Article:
“It was nothing, Chief,” Ford said over the shouts and chatter of the police radios. “Sometimes you have to think like the enemy to defeat them.”

“Nice,” the chief said. “Shakespeare?”

Ford shook his head. “Theismann.” Then he looked at his watch. “Well, Chief, a policeman works from sun to sun, but a P. I.’s work is never done.”

“Yeah,  yeah. Get outta here.”

Ford walked three steps, then turned around. “Say, Chief, that guy in your car…”


“I’d like to question him personally, if you catch my drift.”

Blatz looked at Ford, then smiled. “Sure. Just deliver him in one piece, if you can.”

“Chief, there’s no bout adoubt it.” And the two men shared a brief, hearty laugh before parting.

With the help of two policemen, they transferred the struggling prisoner to Ford’s Esplanade.

“Yeah,” Ford said. “Leave the handcuffs on.” And he pulled away from the scene of the raid, into the soft greys of an early Etobicoke morning.

They drove in silence on the 427 for a while. Then, Ford said, “Scum.” Another moment of only the hum of the Esplanade’s engine, then both men started laughing. So hard, in fact, that Ford pulled off the 427 to wipe tears from his eyes.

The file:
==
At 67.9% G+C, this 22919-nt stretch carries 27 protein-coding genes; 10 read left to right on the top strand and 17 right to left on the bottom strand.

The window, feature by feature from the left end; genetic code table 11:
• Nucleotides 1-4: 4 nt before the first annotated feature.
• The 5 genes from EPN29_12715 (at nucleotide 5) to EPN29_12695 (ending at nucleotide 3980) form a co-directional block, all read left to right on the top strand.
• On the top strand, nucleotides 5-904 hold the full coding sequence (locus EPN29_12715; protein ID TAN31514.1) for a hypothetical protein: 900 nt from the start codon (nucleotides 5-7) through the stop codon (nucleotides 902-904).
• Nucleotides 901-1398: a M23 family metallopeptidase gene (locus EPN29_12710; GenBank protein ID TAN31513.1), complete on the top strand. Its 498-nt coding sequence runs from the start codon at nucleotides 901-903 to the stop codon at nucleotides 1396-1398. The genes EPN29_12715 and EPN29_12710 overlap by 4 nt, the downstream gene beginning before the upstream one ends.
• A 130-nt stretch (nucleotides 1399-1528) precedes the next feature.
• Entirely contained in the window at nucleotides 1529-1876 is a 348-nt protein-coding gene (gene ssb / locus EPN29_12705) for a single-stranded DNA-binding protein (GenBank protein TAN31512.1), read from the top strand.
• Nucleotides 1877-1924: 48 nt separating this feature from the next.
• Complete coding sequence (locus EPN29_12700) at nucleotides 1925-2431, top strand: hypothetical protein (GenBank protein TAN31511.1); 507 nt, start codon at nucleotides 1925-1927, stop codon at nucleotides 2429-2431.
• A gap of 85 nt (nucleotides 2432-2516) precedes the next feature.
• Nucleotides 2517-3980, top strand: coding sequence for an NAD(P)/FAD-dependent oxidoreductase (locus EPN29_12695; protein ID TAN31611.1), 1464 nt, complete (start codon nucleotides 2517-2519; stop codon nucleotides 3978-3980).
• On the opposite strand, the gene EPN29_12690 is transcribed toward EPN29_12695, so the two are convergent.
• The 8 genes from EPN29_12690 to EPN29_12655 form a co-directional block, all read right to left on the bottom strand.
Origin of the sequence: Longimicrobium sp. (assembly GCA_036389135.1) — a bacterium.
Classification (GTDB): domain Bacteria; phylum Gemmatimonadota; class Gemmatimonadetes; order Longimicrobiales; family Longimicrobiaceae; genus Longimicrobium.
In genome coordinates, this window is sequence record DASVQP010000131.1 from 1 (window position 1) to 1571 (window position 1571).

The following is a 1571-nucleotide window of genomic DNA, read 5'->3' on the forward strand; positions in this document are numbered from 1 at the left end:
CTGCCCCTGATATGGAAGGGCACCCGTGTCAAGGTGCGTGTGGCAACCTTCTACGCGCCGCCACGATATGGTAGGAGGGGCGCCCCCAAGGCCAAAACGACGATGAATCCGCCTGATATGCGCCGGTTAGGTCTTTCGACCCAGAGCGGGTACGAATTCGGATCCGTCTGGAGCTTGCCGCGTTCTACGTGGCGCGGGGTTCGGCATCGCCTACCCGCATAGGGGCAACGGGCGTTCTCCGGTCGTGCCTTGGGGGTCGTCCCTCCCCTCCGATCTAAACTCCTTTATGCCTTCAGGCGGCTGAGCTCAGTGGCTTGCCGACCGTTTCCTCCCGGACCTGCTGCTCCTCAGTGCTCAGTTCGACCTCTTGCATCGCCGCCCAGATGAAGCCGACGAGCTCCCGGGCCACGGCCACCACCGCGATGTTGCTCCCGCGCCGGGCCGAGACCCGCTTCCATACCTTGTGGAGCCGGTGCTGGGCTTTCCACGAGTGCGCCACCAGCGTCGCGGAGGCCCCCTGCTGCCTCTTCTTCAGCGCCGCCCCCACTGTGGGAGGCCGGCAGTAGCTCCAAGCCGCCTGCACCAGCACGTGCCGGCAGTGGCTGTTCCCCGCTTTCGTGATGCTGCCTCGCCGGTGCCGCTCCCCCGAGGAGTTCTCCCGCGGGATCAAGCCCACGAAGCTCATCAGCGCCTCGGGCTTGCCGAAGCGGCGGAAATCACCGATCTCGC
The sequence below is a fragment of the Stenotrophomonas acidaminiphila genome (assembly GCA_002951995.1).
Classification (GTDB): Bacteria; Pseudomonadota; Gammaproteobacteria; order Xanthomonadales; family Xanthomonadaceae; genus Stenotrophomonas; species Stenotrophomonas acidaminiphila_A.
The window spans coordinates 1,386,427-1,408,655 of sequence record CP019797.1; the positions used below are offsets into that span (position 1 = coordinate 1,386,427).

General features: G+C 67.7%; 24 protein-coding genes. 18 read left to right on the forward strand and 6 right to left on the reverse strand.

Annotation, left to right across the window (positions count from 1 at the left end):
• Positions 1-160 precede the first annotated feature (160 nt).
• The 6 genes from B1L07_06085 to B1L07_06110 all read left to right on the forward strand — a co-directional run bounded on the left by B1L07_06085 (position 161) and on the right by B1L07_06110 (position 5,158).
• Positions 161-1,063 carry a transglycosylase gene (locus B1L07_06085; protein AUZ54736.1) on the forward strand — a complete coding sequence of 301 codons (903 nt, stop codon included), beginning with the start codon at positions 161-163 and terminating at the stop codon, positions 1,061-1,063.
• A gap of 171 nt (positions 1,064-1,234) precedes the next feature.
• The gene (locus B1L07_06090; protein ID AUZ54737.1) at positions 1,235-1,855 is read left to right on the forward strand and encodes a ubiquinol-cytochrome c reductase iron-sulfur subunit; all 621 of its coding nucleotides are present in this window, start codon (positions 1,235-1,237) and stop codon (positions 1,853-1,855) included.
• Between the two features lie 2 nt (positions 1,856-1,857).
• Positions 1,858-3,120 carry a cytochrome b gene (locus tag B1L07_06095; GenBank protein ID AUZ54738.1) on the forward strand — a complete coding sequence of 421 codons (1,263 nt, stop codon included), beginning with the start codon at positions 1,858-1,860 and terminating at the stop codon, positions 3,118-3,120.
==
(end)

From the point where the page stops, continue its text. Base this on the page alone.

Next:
Then he reached over and pulled down the hood of the hoodie. Doug Ford smiled back at him.



Rob looked at his older brother for a moment. “Bro,” he said, “sweet undercover work here.”

“Bro,” Doug replied, “you started it.”

“The Fords rule!”

“Others drool!” And Rob Ford started up his Esplanade and headed back onto the 427, giving Doug a high five when they were in the middle of traffic.

“This’ll show some of those never work lefties that they were wrong about you,” Doug said.

Rob looked at his brother while cars veered around the Esplanade. Then he said, “I have no comment. Bro.”

And then they high fived each other again and kept going down the road, laughing on the way to their next exciting adventure.

Rob Ford, P.I. and the Invisible Graft (part 4 of 4)

April 4th, 2013 No comments

Later that week, Rob Ford was sitting in his office chair, fedora slung over his eyes, dreaming of shooting bums and hippies with his .45 Roscoe singing ka-chow! Ka-chow! when a slithering noise partially awoke him and made him fall out of his chair.

He peeked carefully around the leg of his desk, hands on his BlackBerry, and quietly cursed. Another paper lay on the floor, slipped under his office door. He got up, rubbing his knee, and picked it up.

It was, of course, the Toronto Star, but the headline really woke him up fully.

Dri Tomi Says The P.I. of Toronto Pushy, Unprofessional

What?? Rob Ford pushed aside the autographed picture of him with the Toronto Argos and spread the paper out full.